Assembly Report for September 25, 2007
COFFEY WIGGLES WITH DOG POOP ORDINANCES: Tuesday night’s long anticipated public hearings on Dan Coffey’s "poop laws" brought out a handful of dog owners, parks uses and little leaguers who showed up testify on ordinances he drafted to keep incontinent dogs out of little league fields. Public hearings have been closed and action has been postponed until November 23, 2007. Coffey's proposals have proven highly controversial in recent weeks, dividing angry local dog owners who enjoy public parks and always pick up after their dogs, against other Alaskans, (including Coffey himself) who are tired of dog poop left on trails or, worse still, in Little League fields.
Before the Assembly was Coffey’s AO 2007-100 which would have banned all dogs, even if leashed, from municipal ballfields and playing fields. The ordinance would have eliminated a long standing exemption for dogs under their owners’ "voice command" while on public property except for official "dog parks". After some discussion, this ordinance was postponed indefinitely.
A second ordinance sponsored by Coffey (AO 2007-106), would ban dogs from all enclosed baseball fields and would imposes fines of $75 for the first violation, $100 for the second violation, and $150 for the third violation of existing "leash laws". This ordinance would not repeal or modify existing law which allows dogs to run off leash under voice control. Under this law, dogs are banned from enclosed baseball fields regardless if a baseball game is actually in progress. Amendments are expected.
According to a reliable urban myth, Coffey introduced the ordinances after he stepped into a pile of dog poop while coaching his son’s Little League game on a municipal ballfield. He was joined by Eagle River’s Bill Starr and East Anchorage’s Sheila Selkregg as co sponsors of AO 2007-106.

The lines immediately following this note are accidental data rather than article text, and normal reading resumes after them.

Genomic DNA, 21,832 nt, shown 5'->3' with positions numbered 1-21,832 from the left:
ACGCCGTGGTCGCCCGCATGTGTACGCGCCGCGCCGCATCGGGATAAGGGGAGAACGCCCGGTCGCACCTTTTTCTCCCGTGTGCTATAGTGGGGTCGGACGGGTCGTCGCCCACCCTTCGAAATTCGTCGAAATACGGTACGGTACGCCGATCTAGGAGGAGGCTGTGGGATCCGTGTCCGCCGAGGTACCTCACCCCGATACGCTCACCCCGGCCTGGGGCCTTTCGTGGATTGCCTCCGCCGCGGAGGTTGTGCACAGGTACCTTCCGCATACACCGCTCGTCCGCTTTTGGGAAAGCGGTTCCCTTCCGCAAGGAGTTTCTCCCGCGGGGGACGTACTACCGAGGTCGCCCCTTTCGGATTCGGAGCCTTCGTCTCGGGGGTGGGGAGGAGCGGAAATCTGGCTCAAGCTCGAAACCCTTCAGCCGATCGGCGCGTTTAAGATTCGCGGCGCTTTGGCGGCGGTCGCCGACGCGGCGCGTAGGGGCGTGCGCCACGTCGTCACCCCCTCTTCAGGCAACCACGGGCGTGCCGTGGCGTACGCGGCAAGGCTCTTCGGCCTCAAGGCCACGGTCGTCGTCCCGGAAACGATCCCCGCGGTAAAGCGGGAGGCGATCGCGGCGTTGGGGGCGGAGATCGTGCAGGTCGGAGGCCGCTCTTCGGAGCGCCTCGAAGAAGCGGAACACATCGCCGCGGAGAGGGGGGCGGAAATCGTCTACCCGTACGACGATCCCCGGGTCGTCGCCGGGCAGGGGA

SULLIVAN DERAILS TOWN SQUARE RESOLUTION: By a vote of 6-5, the Assembly derailed a compromise resolution AR 2007-206 which would have resolved the controversial issue of naming Town Square Park. Prepared by the Begich administration, the compromise would have honored the three citizen activists (Shirely Brundage, Aves Couples, and Moutlon) who battled City Hall for twenty five years by naming discrete portions of the Square for the women, but leaving intact Town Square as the name for the park. The compromise was intended to replace an earlier proposal to name the entire Square after late Ruth Moulton. Despite assurances from Mayor Begich that families and colleagues of all three women had agreed to the final design of the Square, Assembly member Dan Sullivan objected. He said he had heard that the Brundage family was not satisfied with the design worked out by city staff and that he wants the Park designed differently. Technically, the compromise resolution prepared by the parks department will return to the Assembly for further consideration on October 9, 2007. Voting with Sullivan to postpone action until October 9, 2007 were Assembly members Starr, Coffey, Johnston, Birch, and Bauer. As a practical matter, Sullivan has ripped old wounds open again in the downtown area.